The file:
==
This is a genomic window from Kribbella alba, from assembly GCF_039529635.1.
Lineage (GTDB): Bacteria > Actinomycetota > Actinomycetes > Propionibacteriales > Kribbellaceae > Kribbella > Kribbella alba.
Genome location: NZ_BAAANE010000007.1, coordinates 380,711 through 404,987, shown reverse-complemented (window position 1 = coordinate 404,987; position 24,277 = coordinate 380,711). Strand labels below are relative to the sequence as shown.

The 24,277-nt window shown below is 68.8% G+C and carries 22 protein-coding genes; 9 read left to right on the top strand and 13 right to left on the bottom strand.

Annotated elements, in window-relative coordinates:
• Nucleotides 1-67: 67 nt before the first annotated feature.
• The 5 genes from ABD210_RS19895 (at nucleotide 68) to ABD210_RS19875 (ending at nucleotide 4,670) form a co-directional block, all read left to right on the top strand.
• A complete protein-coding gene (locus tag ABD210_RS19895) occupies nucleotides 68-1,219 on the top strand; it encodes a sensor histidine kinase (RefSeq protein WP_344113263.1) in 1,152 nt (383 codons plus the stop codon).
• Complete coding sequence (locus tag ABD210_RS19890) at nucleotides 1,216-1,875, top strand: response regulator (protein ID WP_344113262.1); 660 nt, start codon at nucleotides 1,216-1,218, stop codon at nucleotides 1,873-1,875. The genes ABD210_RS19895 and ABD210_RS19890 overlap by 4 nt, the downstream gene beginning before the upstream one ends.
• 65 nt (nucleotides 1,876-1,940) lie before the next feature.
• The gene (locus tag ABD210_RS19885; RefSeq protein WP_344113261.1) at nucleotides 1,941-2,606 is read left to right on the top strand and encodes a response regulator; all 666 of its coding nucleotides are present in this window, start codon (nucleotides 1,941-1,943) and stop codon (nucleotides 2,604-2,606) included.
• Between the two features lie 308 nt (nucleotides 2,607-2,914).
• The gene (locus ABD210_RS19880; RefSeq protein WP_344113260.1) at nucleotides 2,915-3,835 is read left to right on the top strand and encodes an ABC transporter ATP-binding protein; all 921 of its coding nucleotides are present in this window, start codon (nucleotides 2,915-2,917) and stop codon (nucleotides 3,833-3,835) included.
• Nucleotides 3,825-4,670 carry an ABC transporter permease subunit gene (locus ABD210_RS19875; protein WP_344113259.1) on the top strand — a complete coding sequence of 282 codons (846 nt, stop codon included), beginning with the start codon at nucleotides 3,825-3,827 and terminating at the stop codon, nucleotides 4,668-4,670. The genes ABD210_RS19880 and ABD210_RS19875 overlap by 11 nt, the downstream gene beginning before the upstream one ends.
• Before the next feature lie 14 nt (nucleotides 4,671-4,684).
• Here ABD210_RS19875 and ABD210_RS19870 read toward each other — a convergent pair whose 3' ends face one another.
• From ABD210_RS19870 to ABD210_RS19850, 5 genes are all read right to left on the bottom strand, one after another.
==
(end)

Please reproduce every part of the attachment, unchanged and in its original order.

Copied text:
This is a genomic window from Kribbella alba, from assembly GCF_039529635.1.
Lineage (GTDB): Bacteria > Actinomycetota > Actinomycetes > Propionibacteriales > Kribbellaceae > Kribbella > Kribbella alba.
Genome location: NZ_BAAANE010000007.1, coordinates 380,711 through 404,987, shown reverse-complemented (window position 1 = coordinate 404,987; position 24,277 = coordinate 380,711). Strand labels below are relative to the sequence as shown.

The 24,277-nt window shown below is 68.8% G+C and carries 22 protein-coding genes; 9 read left to right on the top strand and 13 right to left on the bottom strand.

Annotated elements, in window-relative coordinates:
• Nucleotides 1-67: 67 nt before the first annotated feature.
• The 5 genes from ABD210_RS19895 (at nucleotide 68) to ABD210_RS19875 (ending at nucleotide 4,670) form a co-directional block, all read left to right on the top strand.
• A complete protein-coding gene (locus tag ABD210_RS19895) occupies nucleotides 68-1,219 on the top strand; it encodes a sensor histidine kinase (RefSeq protein WP_344113263.1) in 1,152 nt (383 codons plus the stop codon).
• Complete coding sequence (locus tag ABD210_RS19890) at nucleotides 1,216-1,875, top strand: response regulator (protein ID WP_344113262.1); 660 nt, start codon at nucleotides 1,216-1,218, stop codon at nucleotides 1,873-1,875. The genes ABD210_RS19895 and ABD210_RS19890 overlap by 4 nt, the downstream gene beginning before the upstream one ends.
• 65 nt (nucleotides 1,876-1,940) lie before the next feature.
• The gene (locus tag ABD210_RS19885; RefSeq protein WP_344113261.1) at nucleotides 1,941-2,606 is read left to right on the top strand and encodes a response regulator; all 666 of its coding nucleotides are present in this window, start codon (nucleotides 1,941-1,943) and stop codon (nucleotides 2,604-2,606) included.
• Between the two features lie 308 nt (nucleotides 2,607-2,914).
• The gene (locus ABD210_RS19880; RefSeq protein WP_344113260.1) at nucleotides 2,915-3,835 is read left to right on the top strand and encodes an ABC transporter ATP-binding protein; all 921 of its coding nucleotides are present in this window, start codon (nucleotides 2,915-2,917) and stop codon (nucleotides 3,833-3,835) included.
• Nucleotides 3,825-4,670 carry an ABC transporter permease subunit gene (locus ABD210_RS19875; protein WP_344113259.1) on the top strand — a complete coding sequence of 282 codons (846 nt, stop codon included), beginning with the start codon at nucleotides 3,825-3,827 and terminating at the stop codon, nucleotides 4,668-4,670. The genes ABD210_RS19880 and ABD210_RS19875 overlap by 11 nt, the downstream gene beginning before the upstream one ends.
• Before the next feature lie 14 nt (nucleotides 4,671-4,684).
• Here ABD210_RS19875 and ABD210_RS19870 read toward each other — a convergent pair whose 3' ends face one another.
• From ABD210_RS19870 to ABD210_RS19850, 5 genes are all read right to left on the bottom strand, one after another.